Whatever are the strengths of character creation and customization, the principal gameplay which succeeds these introductory choices is frequently clunky, unenjoyable – yet paradoxically satisfying. While exploration will inevitably constitute a far portion of playtime (at least until many fast travel points have been discovered, many players likely to rely upon this method of speedier navigation), a considerable portion will also be spent in open combat, which can, wonderfully and liberatingly, be approached in manifold different manners – the player can rely upon either blunt weapons or bladed weapons, one handed or two handed weapons, a litany of different bows, or even various magical constructions, though this is somewhat of an oversimplification in that these combat approaches can be fused together, crafting a totally unique gameplay experiences. Still, reflecting simplification, combat can be broken up into three distinct pillars: ranged offense, close-ranged offense, and magical offense. Given the wildly divergent nature of these approaches, a great deal of replayability is fostered, in that the player can simply reroll a character and ultimately have a vastly different experience. Again, though, this depth and flexibility does not directly translate into compelling, profound gameplay. Melee weapons lack weight and any real sense of impact, while the effects accompanying destruction magic are far from dazzling or visually impressive. Ranged combat fares somewhat better, though, in that enemies display some signs of staggering when hit by an arrow, while the animation of bringing arrow to bow is smooth, is perfect in duration. Further failings arise when considering the nature of hostile NPC’s, often poorly programmed. None of them require radically different tactics to best, though certainly one approaches combat with an armored bandit differently than combat with a Daedric adversary, literally ripped from a different realm, with different concerns. While these individuals, with their aesthetical uniqueness, liven up the combat somewhat, they cannot save it from a descent into complete shallowness: swing at an opponent until they drop; pepper the opponent with arrows; rain down spells of fire or ice upon them; it is painfully basic.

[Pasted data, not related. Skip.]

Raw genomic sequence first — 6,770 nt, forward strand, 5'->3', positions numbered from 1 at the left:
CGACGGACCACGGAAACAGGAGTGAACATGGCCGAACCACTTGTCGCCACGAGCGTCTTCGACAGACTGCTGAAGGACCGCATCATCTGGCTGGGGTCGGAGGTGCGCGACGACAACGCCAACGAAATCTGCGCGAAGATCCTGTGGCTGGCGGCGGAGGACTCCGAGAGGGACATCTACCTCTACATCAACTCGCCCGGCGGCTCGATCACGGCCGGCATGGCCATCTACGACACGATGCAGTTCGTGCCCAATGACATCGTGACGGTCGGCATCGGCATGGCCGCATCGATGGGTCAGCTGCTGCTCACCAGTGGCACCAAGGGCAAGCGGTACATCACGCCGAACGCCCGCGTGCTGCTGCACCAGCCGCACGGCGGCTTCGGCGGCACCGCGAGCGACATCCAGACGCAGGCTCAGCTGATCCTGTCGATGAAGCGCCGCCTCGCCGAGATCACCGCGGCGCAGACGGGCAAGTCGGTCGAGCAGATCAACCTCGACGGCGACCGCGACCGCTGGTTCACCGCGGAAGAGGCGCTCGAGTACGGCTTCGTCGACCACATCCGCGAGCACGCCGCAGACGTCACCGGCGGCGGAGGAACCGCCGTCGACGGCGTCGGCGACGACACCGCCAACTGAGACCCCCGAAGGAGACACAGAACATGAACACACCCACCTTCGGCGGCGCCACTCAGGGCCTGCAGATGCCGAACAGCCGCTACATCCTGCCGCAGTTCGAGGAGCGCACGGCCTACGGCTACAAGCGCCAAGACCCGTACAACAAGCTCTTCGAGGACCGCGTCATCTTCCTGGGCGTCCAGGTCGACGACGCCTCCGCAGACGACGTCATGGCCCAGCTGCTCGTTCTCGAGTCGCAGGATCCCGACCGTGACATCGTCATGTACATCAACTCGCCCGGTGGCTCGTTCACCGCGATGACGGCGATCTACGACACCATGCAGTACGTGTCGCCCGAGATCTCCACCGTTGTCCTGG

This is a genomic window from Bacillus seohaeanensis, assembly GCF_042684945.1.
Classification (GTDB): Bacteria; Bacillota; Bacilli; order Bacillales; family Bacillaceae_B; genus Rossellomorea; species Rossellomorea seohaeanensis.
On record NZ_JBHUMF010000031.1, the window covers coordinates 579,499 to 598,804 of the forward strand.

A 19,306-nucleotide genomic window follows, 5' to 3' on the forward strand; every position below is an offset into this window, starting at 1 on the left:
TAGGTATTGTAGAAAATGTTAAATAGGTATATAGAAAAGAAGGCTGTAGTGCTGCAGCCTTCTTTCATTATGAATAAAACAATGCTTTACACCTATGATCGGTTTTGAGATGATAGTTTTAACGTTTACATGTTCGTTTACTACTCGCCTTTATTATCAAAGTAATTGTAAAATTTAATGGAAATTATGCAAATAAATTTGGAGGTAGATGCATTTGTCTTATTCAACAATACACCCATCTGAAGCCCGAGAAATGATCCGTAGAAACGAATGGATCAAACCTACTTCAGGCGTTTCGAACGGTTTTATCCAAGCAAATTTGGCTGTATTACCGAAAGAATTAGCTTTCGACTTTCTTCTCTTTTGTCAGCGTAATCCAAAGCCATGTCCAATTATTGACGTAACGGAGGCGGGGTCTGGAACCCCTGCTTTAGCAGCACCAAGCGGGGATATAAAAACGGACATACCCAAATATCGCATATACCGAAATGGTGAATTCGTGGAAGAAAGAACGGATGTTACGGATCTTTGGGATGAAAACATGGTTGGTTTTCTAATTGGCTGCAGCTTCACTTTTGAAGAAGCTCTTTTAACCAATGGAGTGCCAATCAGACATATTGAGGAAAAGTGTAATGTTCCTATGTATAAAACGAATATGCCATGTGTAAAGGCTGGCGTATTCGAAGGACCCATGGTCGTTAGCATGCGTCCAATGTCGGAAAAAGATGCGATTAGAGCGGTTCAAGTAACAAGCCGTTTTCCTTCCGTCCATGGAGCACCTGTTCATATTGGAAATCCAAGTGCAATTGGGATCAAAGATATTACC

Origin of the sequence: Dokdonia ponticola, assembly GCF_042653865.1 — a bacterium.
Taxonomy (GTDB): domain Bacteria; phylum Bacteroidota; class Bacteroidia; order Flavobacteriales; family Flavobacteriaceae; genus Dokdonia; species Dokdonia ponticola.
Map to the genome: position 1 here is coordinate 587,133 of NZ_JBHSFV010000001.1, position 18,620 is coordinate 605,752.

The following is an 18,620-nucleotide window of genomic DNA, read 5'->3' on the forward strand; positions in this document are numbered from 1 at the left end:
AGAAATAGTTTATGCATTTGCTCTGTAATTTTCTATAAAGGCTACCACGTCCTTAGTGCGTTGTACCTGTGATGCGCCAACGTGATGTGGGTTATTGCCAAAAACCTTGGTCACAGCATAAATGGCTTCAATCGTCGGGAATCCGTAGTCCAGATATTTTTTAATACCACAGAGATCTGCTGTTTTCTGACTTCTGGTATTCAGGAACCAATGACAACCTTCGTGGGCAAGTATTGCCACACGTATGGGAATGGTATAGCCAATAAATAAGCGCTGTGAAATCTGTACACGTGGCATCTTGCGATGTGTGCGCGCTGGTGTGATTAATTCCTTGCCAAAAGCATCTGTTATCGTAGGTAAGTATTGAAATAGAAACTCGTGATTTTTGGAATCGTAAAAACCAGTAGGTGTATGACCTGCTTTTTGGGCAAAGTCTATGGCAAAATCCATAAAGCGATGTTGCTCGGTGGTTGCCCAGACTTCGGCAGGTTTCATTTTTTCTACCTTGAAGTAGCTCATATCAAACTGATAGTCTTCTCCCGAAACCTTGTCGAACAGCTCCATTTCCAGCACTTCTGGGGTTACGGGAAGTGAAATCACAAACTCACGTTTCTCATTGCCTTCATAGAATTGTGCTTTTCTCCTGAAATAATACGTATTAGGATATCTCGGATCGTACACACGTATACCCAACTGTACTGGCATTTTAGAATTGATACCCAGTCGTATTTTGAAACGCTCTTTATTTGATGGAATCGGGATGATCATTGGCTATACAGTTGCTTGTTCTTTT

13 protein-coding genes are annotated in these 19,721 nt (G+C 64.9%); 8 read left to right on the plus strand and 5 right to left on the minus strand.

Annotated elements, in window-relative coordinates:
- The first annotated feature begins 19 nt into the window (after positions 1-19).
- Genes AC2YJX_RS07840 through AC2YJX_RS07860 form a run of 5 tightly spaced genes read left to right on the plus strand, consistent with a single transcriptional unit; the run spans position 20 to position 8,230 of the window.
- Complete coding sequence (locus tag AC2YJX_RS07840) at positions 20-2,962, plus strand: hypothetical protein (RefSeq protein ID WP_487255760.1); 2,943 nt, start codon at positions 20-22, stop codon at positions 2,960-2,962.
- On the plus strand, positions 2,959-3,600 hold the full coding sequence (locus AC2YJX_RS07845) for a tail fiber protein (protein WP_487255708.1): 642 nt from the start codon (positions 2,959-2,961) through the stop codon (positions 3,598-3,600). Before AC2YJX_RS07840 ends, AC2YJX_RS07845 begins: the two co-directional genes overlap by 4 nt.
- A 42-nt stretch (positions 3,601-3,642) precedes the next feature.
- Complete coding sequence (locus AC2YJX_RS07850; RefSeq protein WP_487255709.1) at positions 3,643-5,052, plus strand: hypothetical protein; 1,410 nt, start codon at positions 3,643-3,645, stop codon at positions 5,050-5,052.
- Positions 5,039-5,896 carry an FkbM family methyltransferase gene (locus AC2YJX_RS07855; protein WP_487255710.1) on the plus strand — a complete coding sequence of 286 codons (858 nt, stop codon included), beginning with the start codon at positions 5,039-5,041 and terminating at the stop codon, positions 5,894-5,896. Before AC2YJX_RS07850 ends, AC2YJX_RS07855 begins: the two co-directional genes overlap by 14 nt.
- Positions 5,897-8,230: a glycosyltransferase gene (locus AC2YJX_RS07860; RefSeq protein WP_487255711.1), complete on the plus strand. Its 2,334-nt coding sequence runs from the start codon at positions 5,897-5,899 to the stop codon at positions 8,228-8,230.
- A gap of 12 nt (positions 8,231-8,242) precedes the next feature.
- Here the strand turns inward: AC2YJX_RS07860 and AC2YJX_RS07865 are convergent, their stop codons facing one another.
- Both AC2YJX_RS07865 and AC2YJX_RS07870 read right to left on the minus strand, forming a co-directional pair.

And yet, there is the mentioned satisfaction, which logically shouldn’t exist. This satisfaction primary stems from the realization of the grand vision made at the start, when the careful planning come to fruition; the late game is fairly detached from the early game, in that more and more flexibilities are afforded the player; the progression systems are mostly satisfactory, and central to these mechanics are perks, which can oftentimes have dramatic effects on gameplay, whether speaking of combat or otherwise. In somewhat of a failing, these perks are rarely emphasized, almost hidden, marking another radical departure from inviting Skyrim, where an entire section of the UI is dedicated to perks. While they may be hidden from the UI, only appearing whenever they are unlocked – this unlocking is tied to the passing of a predetermined threshold for that specific skill – they greatly elevate the enjoyability of gameplay; rather than dully shooting arrows at an enemy or watching them sidestep those arrows, with one unlockable perk they can suffer temporary paralysis, literally collapsing to the ground, wherein they are highly vulnerable. The sneak skill, when elevated, permits the player’s weapon to ignore the opponent’s armor values if the blow is made undetected, greatly opening up combat opportunities. On and on go the successes here, and while the perk systems are not as prioritized, fleshed out, or emphasized as in Skyrim, they remain great sources of enjoyment; the player character literally grows and develops as the narrative progresses ever onwards.